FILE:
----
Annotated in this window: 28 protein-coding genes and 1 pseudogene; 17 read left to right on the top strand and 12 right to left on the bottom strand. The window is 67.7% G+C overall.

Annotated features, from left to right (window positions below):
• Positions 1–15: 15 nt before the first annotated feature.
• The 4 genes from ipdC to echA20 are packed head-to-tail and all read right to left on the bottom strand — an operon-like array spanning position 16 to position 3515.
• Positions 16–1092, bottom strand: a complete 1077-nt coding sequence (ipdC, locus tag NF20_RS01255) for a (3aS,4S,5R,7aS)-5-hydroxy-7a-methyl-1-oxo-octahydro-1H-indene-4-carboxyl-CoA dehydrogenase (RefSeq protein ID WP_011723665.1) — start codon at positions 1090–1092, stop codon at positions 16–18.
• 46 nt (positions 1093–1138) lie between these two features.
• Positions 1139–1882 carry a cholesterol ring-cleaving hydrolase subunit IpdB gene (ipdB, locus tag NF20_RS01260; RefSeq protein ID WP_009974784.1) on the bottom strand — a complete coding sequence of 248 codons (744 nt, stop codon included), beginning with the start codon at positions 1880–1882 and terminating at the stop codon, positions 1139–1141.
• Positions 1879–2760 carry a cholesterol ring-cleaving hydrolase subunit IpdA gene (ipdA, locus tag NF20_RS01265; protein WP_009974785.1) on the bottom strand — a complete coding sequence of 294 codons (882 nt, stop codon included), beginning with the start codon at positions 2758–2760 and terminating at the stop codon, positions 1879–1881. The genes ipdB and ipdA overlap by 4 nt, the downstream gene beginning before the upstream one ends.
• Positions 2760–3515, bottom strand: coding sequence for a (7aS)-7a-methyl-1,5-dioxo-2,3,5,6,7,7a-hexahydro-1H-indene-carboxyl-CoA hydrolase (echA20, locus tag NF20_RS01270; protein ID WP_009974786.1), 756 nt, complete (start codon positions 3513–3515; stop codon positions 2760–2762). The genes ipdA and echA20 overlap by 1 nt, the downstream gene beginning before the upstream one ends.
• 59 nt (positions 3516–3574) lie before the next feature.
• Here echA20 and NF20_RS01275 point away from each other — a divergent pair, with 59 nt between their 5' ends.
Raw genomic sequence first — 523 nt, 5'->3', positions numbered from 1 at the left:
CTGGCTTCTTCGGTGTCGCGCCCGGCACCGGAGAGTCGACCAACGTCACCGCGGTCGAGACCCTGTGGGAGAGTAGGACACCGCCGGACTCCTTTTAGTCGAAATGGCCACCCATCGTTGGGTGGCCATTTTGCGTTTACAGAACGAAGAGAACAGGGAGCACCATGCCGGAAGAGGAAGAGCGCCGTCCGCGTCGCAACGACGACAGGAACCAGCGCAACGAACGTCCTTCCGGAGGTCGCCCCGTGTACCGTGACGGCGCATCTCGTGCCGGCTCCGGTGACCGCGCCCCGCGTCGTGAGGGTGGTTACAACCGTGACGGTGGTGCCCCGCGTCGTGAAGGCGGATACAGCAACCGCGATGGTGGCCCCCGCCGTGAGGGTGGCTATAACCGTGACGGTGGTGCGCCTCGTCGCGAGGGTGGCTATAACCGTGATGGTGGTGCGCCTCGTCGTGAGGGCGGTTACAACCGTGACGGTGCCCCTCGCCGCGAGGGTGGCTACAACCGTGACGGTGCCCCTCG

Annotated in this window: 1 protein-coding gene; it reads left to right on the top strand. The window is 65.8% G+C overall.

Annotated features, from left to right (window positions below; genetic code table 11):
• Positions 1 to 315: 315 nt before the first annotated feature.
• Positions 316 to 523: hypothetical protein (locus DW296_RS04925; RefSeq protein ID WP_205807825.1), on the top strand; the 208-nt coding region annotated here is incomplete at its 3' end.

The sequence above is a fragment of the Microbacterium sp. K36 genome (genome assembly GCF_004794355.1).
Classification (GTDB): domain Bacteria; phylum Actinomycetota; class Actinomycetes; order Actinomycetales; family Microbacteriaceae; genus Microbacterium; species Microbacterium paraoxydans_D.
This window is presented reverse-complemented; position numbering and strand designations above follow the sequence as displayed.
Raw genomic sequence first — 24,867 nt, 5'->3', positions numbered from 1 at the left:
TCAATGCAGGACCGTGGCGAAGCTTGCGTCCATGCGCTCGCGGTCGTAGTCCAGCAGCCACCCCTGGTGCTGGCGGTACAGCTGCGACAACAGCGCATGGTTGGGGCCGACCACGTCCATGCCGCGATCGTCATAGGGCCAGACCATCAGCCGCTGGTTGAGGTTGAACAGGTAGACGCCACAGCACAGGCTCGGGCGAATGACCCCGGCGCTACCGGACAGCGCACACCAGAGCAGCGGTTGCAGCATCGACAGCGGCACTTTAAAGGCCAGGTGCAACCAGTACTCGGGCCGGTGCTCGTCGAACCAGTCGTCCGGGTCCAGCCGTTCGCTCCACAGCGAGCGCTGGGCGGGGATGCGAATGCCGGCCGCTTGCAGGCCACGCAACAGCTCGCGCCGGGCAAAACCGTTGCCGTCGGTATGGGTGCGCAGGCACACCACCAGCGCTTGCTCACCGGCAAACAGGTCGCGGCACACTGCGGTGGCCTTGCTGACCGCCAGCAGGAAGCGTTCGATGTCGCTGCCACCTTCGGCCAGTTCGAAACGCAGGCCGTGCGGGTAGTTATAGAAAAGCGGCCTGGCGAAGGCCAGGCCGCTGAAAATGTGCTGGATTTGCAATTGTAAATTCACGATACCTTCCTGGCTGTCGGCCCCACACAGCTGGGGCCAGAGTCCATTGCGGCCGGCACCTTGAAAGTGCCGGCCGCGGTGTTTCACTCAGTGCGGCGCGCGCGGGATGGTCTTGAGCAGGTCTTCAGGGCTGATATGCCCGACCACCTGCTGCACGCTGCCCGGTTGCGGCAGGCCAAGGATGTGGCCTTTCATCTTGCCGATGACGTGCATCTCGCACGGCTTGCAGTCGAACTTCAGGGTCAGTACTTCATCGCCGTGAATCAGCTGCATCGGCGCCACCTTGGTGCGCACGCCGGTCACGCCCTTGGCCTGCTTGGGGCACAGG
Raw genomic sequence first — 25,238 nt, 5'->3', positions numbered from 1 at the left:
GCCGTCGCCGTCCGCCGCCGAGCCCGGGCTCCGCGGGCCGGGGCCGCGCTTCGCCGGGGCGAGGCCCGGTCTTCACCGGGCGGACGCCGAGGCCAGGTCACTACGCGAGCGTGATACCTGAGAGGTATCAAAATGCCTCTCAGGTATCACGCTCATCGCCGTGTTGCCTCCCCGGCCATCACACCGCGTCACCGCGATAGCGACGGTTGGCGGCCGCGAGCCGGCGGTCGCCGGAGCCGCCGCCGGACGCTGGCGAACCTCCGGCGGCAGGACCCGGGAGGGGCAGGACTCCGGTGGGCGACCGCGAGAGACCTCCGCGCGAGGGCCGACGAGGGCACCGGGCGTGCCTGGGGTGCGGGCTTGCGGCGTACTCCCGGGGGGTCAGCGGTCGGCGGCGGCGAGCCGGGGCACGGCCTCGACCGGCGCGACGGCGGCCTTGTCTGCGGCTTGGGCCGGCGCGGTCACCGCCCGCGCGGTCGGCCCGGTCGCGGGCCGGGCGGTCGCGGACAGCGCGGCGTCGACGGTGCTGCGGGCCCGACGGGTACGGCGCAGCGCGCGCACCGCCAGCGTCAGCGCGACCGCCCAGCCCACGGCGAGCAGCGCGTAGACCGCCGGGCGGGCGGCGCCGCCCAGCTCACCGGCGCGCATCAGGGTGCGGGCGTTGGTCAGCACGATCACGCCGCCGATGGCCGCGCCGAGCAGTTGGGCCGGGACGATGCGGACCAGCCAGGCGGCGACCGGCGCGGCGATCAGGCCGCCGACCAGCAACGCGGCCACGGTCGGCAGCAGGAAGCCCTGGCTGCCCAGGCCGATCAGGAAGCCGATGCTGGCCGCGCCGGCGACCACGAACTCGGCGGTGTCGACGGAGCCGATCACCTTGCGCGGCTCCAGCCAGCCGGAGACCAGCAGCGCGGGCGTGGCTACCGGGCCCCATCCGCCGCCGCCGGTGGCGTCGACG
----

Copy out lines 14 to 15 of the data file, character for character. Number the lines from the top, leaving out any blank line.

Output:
Annotated in this window: 1 protein-coding gene; it reads left to right on the top strand. The window is 65.8% G+C overall.

Annotated features, from left to right (window positions below; genetic code table 11):